- With COVID-19, more fast-service and delivery restaurants, hair salons, and gig economy companies are looking to replace cash disbursements for gratuities and earnings with a digital payment ecosystem—and avoid fraud while they’re at it
- XTM’s Tipstoday eliminates cash, using Mastercard/phone app combinations to pay servers, drivers, hotel workers, and hairdressers their tips, mileage, and wages electronically
- Technology eliminates the health risks of cash, cuts the workload, and conflict that comes with envelopes of $20 bills
These days, we are dining digitally. Cash has been usurped as king, as quickly and unequivocally as it arrived. It’s always been a pain and a safety risk. Now it’s dirty too. Like really dirty, in need of a washing machine. Germs cling to the notes and make them an unacceptable tender in many establishments. The server who wrapped up a late shift at a busy, high-end restaurant and had to wait for her tips until next Tuesday, typically called due-back day, because there is no cash in the till, now can get her gratuities every day, digitally. Gone are the days when she would stop off at the manager’s office to pick up her tips for the last week—more than $500 in cash from the register from three shifts, mostly in $20-dollar bills in an envelope with her name on it. She tucks the envelope in her purse and heads out to catch the bus home.
In what seems like an era ago, but was really just yesterday, she works a shift at the local sports arena. An experienced pro, she’s assigned to serve a half-dozen private suites, joking and schmoozing with executives as she makes sure their orders are taken care of. She makes great tips when she pulls a shift in the suites, generally every couple of weeks during hockey season. At the end of the night, she takes an elevator down to a staff-only basement level to visit the vault, walking past an armed security guard to pick up her pay and tips from the manager. Again, she’s paid in cash—more than $400 in $20s and $10s in an envelope.
“Cash was always going to disappear because it’s hard to track and reconcile. But now, because of this disruption making us rethink every aspect of business, the acceleration of the elimination of cash is exponential – a decade has been reduced to a few months. For XTM, we are at the right place at the right time. We solve the cash problem, safely, efficiently and for free.”
— Marilyn Schaffer, CEO, XTM Inc.
Sophisticated in many other ways, most restaurants, pubs, sports venues, and food delivery operations in Canada and the U.S. still pay service employees and gig workers in cash, often requiring a weekly run to the bank with a significant withdrawal. Even hair salons often pay in cash, especially tips.
Not Domino’s Pizza.
Domino’s Pizza among the first in food delivery to sign onto XTM’s Tipstoday service
Domino’s stores in Canada recently launched XTM Inc.’s (CSE: CSE: PAID, Deutsche Boerse AG: 7XT) Tipstoday service—a sophisticated digital payment platform that eliminates cash from the equation—and all the risks it carries. Domino’s no longer take cash at the door but accepts payment on portable point-of-sale machines. Each delivery driver is provided with a Mastercard and an app on their phone. At the end of a shift, the system automatically calculates their tips, mileage, and pay and then transfers it to them electronically, sending a notice on their app.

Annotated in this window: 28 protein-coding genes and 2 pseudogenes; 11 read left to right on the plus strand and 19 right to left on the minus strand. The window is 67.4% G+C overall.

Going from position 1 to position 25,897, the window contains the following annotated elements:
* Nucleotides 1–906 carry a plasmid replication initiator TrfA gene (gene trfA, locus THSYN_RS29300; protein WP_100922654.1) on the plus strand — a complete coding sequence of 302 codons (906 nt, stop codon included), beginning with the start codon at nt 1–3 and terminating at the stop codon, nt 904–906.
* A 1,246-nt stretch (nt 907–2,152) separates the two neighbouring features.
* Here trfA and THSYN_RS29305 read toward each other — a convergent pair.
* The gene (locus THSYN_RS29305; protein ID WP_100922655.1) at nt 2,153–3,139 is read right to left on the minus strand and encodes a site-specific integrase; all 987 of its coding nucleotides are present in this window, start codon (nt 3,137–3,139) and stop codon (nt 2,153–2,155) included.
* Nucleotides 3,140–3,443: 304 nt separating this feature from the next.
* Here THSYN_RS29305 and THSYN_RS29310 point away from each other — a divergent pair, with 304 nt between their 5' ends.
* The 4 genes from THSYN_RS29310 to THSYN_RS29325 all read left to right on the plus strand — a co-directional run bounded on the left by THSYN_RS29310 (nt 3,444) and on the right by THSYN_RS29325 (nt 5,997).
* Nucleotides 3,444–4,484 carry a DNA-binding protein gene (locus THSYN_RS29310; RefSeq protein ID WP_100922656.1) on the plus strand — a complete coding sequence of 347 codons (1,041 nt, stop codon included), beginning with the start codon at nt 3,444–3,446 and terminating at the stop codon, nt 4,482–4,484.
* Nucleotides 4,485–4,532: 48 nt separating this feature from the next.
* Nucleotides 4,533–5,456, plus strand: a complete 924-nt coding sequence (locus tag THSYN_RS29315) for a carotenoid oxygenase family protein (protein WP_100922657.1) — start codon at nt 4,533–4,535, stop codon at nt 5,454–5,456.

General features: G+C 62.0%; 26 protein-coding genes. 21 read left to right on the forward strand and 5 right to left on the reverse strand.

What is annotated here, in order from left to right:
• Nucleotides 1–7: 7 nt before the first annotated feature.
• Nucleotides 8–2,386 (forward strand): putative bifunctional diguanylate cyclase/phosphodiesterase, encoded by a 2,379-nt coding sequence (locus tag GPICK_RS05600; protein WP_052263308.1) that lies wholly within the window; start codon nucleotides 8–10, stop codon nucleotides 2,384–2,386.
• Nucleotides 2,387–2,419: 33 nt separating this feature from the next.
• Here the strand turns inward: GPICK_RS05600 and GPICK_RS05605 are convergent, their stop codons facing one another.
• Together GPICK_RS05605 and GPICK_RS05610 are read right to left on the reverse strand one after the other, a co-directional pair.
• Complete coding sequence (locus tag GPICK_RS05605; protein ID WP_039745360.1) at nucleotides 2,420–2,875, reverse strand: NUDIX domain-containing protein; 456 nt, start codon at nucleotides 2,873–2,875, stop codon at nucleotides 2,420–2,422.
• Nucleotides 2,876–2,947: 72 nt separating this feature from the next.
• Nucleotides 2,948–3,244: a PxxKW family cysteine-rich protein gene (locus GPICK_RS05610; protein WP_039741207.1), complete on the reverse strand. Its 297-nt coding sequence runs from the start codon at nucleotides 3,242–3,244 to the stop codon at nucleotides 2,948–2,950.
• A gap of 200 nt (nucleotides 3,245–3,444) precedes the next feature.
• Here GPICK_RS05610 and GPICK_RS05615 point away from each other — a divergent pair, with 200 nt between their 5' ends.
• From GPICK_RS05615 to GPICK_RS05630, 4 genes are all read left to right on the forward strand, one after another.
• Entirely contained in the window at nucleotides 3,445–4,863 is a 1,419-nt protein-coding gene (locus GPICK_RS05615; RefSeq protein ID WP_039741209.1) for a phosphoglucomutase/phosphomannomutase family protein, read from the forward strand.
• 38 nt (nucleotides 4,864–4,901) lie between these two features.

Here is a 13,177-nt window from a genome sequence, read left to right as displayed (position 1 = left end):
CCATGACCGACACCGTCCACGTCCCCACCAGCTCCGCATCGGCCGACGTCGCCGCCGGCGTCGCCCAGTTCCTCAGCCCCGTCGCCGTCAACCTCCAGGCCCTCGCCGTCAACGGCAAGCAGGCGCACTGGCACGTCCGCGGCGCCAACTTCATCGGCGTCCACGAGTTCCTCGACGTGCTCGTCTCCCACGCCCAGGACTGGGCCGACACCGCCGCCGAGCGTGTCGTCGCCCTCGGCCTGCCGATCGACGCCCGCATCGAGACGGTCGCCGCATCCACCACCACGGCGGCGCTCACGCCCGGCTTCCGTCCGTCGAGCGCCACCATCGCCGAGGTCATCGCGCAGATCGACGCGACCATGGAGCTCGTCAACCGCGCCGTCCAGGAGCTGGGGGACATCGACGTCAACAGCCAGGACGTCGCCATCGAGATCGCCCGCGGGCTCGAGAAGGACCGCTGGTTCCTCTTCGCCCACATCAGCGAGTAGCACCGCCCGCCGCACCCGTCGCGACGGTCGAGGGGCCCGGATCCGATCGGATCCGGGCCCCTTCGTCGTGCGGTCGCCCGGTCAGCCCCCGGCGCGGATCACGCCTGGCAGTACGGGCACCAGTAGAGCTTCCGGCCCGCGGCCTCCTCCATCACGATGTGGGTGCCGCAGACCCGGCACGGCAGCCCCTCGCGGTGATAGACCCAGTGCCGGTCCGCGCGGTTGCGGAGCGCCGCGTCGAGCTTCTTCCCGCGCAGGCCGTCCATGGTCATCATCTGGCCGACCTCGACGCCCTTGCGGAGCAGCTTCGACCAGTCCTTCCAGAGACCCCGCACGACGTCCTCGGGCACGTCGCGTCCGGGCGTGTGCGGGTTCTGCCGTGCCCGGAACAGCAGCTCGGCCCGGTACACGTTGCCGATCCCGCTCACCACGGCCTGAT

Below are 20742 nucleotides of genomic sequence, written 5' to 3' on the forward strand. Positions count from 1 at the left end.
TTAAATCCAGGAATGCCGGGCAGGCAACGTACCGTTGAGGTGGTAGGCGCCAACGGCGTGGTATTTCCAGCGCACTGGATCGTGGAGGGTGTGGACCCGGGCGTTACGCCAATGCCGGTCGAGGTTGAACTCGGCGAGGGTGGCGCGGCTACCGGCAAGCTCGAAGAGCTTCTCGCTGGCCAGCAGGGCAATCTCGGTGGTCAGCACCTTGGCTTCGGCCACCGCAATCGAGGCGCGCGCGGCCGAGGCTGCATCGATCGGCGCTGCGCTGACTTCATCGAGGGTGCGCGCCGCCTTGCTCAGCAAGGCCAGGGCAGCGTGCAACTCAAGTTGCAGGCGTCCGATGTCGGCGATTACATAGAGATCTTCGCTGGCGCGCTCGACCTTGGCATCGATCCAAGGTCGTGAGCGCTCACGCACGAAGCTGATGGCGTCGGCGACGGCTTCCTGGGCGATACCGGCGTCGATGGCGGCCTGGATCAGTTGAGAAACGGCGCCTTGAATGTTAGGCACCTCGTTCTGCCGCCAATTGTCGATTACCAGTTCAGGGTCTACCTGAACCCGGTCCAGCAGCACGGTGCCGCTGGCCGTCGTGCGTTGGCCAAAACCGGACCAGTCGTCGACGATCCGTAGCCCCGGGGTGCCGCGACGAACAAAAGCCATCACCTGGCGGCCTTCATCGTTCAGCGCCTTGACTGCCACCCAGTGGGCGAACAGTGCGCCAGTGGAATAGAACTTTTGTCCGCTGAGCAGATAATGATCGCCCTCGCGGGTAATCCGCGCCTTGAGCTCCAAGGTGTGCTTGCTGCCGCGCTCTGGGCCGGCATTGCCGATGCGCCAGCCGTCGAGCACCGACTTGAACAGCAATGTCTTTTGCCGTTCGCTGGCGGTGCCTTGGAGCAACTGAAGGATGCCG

The Mastercard acts like any other, allowing online and in-person cashless payment for everything from groceries to transit. The app is also a virtual bank, complete with a savings account for members.
XTM Inc., a global fintech 20-person business in Toronto, which went public on March 10th, makes its money from the credit card payment surcharge paid by retailers—called an interchange fee—typically three per cent of a purchase’s value.
500 Domino’s outlets in Canada will generate almost $2 million a year in gross revenue for XTM.
In addition to signing Domino’s, XTM announced on May 19th, that it had signed an additional 80 food delivery stores including Topper’s Pizza Franchise Company. As a result, XTM now has 85,000 users and with neobanks garnering valuations in excess of $1,000 per user, which the company believes is the key recipe for success and shareholder value.
High-end restaurant groups were the initial focus, until COVID-19 struck
Delivery restaurants like pizza operations were not part of XTM’s initial focus. Before COVID-19, their marketing team was focused on several high-end restaurant groups in large Canadian cities. With several restaurants each, these companies handle numerous tips for up to 150 employees at a single location but are now interested in moving away from cash in envelopes. However, those operations were temporarily shuttered by the pandemic this spring and put their plans to adopt XTM’s technology on hold.
However, it wasn’t long before XTM started hearing from other kinds of operations—delivery restaurants and providers busier than ever during the crisis, and hair salons interested in eliminating cash when they re-open.
XTM’s CEO, Marilyn Schaffer, says the pandemic is likely to expedite the disappearance of cash from our lives.
Pandemic likely expediting the disappearance of cash
“People said, six months ago, that in a decade cash would be eliminated. I think given current events cash will disappear much sooner,” Schaffer notes. “Because of this disruption in legacy processes, all kinds of things are going to emerge. For us, we were at the right place at the right time. We’re providing a solution.”
The company has doubled in size to about 20 employees in the last year to a team that has been busy this spring retooling its offering to meet this shift in direction caused by the pandemic.
For employers, cashless payment systems appeal for several reasons. Money is dirty and requires contact to exchange; this interaction increases the worry about spreading COVID-19. Even before the pandemic, scooping up wads of $20s from the till into an envelope wasn’t clean.
Just as important, the company’s app automatically calculates what’s owed and delivers it to all team members with the push of a button at the end of a day, removing human error and the work managers have to do to manually calculate what each employee is owed and divvy it out. The app presents payments in clear terms, and if there’s any doubt or disagreement about what’s owed, the information is available with a digital trail.
It also eliminates the risk of employee fraud. One hair salon operation XTM recently started working with, which has numerous outlets in malls across Canada and the U.S., recently calculated it was losing $50,000 a year in employee theft. Most of the theft was in small increments as employees rounded their tips up to the next $20 or skimmed an extra bill or two when collecting tips at the end of a shift.